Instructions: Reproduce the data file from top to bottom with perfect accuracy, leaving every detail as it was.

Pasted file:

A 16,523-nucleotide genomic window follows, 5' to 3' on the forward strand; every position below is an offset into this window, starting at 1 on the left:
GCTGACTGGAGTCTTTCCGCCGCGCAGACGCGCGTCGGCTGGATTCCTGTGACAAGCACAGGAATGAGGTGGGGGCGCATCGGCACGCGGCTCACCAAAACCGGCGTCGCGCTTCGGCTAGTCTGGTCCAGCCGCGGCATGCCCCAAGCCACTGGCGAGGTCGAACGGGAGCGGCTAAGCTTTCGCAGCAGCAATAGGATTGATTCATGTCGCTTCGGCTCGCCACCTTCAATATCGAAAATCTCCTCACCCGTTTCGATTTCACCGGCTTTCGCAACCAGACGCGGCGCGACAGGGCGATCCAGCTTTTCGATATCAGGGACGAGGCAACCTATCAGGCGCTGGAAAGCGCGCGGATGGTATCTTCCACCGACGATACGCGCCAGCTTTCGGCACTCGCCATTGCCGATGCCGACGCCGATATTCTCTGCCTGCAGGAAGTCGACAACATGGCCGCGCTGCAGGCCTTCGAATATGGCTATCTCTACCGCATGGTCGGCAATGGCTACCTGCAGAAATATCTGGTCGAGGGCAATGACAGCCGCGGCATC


A 16,523-nucleotide genomic window follows, 5' to 3' on the forward strand; every position below is an offset into this window, starting at 1 on the left:
GCTGACTGGAGTCTTTCCGCCGCGCAGACGCGCGTCGGCTGGATTCCTGTGACAAGCACAGGAATGAGGTGGGGGCGCATCGGCACGCGGCTCACCAAAACCGGCGTCGCGCTTCGGCTAGTCTGGTCCAGCCGCGGCATGCCCCAAGCCACTGGCGAGGTCGAACGGGAGCGGCTAAGCTTTCGCAGCAGCAATAGGATTGATTCATGTCGCTTCGGCTCGCCACCTTCAATATCGAAAATCTCCTCACCCGTTTCGATTTCACCGGCTTTCGCAACCAGACGCGGCGCGACAGGGCGATCCAGCTTTTCGATATCAGGGACGAGGCAACCTATCAGGCGCTGGAAAGCGCGCGGATGGTATCTTCCACCGACGATACGCGCCAGCTTTCGGCACTCGCCATTGCCGATGCCGACGCCGATATTCTCTGCCTGCAGGAAGTCGACAACATGGCCGCGCTGCAGGCCTTCGAATATGGCTATCTCTACCGCATGGTCGGCAATGGCTACCTGCAGAAATATCTGGTCGAGGGCAATGACAGCCGCGGCATC